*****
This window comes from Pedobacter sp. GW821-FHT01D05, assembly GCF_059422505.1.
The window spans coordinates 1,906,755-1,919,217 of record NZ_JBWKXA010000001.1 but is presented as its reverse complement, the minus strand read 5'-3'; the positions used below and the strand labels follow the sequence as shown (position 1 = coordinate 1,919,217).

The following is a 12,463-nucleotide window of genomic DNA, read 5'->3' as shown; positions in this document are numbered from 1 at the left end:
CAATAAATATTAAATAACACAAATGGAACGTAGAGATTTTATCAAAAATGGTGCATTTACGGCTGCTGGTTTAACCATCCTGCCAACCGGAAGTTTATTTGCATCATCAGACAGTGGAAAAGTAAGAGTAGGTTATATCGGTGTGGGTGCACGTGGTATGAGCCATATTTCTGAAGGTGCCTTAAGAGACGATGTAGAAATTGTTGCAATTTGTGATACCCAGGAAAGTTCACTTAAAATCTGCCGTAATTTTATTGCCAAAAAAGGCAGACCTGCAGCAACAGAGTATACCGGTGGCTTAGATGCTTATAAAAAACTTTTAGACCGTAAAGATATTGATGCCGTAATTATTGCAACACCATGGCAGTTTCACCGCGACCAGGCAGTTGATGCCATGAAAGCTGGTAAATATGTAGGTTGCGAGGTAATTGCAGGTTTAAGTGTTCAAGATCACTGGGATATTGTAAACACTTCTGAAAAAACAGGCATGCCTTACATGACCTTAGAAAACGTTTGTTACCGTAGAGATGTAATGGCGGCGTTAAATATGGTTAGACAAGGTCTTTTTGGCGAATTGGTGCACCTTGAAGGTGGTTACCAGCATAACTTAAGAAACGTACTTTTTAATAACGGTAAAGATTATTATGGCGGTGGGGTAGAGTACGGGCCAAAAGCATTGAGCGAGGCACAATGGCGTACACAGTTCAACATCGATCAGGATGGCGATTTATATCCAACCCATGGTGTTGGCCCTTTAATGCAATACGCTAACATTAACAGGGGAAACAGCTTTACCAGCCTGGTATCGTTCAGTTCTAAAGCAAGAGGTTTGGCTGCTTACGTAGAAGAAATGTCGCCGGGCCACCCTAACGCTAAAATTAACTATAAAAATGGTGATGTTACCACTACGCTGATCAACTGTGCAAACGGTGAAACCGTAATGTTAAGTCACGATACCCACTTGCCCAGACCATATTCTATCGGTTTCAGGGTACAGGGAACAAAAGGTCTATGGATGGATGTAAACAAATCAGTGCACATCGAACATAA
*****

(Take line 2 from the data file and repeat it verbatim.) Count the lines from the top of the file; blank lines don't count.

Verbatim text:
The window spans coordinates 1,906,755-1,919,217 of record NZ_JBWKXA010000001.1 but is presented as its reverse complement, the minus strand read 5'-3'; the positions used below and the strand labels follow the sequence as shown (position 1 = coordinate 1,919,217).